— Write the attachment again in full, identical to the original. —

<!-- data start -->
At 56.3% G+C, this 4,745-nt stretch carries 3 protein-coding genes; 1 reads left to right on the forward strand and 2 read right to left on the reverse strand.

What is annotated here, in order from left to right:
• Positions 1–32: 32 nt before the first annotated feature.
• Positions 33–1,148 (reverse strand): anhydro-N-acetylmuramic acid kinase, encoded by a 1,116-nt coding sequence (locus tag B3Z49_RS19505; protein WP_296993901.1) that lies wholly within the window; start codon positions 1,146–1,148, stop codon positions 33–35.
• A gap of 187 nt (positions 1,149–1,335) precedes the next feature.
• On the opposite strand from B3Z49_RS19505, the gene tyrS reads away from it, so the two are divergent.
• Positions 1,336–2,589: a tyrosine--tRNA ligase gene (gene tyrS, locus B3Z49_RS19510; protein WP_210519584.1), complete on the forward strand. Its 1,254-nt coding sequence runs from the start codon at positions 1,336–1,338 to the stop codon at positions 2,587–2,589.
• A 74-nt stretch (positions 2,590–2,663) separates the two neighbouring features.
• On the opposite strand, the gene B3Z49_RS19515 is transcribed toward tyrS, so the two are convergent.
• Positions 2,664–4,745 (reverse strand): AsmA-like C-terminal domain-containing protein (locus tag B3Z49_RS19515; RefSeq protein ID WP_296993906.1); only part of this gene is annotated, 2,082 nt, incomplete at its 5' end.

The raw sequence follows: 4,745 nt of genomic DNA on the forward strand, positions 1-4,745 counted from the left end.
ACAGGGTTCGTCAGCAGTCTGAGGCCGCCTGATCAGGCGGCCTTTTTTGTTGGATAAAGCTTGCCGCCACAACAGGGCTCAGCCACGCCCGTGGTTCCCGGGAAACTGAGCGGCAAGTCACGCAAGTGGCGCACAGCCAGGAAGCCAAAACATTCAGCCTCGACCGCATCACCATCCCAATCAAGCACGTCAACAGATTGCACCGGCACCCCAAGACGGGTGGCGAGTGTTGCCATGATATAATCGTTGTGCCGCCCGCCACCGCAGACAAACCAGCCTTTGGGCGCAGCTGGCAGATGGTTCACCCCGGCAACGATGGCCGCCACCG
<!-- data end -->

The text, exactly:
At 56.3% G+C, this 4,745-nt stretch carries 3 protein-coding genes; 1 reads left to right on the forward strand and 2 read right to left on the reverse strand.

What is annotated here, in order from left to right:
• Positions 1–32: 32 nt before the first annotated feature.
• Positions 33–1,148 (reverse strand): anhydro-N-acetylmuramic acid kinase, encoded by a 1,116-nt coding sequence (locus tag B3Z49_RS19505; protein WP_296993901.1) that lies wholly within the window; start codon positions 1,146–1,148, stop codon positions 33–35.
• A gap of 187 nt (positions 1,149–1,335) precedes the next feature.
• On the opposite strand from B3Z49_RS19505, the gene tyrS reads away from it, so the two are divergent.
• Positions 1,336–2,589: a tyrosine--tRNA ligase gene (gene tyrS, locus B3Z49_RS19510; protein WP_210519584.1), complete on the forward strand. Its 1,254-nt coding sequence runs from the start codon at positions 1,336–1,338 to the stop codon at positions 2,587–2,589.
• A 74-nt stretch (positions 2,590–2,663) separates the two neighbouring features.
• On the opposite strand, the gene B3Z49_RS19515 is transcribed toward tyrS, so the two are convergent.
• Positions 2,664–4,745 (reverse strand): AsmA-like C-terminal domain-containing protein (locus tag B3Z49_RS19515; RefSeq protein ID WP_296993906.1); only part of this gene is annotated, 2,082 nt, incomplete at its 5' end.

The raw sequence follows: 4,745 nt of genomic DNA on the forward strand, positions 1-4,745 counted from the left end.
ACAGGGTTCGTCAGCAGTCTGAGGCCGCCTGATCAGGCGGCCTTTTTTGTTGGATAAAGCTTGCCGCCACAACAGGGCTCAGCCACGCCCGTGGTTCCCGGGAAACTGAGCGGCAAGTCACGCAAGTGGCGCACAGCCAGGAAGCCAAAACATTCAGCCTCGACCGCATCACCATCCCAATCAAGCACGTCAACAGATTGCACCGGCACCCCAAGACGGGTGGCGAGTGTTGCCATGATATAATCGTTGTGCCGCCCGCCACCGCAGACAAACCAGCCTTTGGGCGCAGCTGGCAGATGGTTCACCCCGGCAACGATGGCCGCCACCG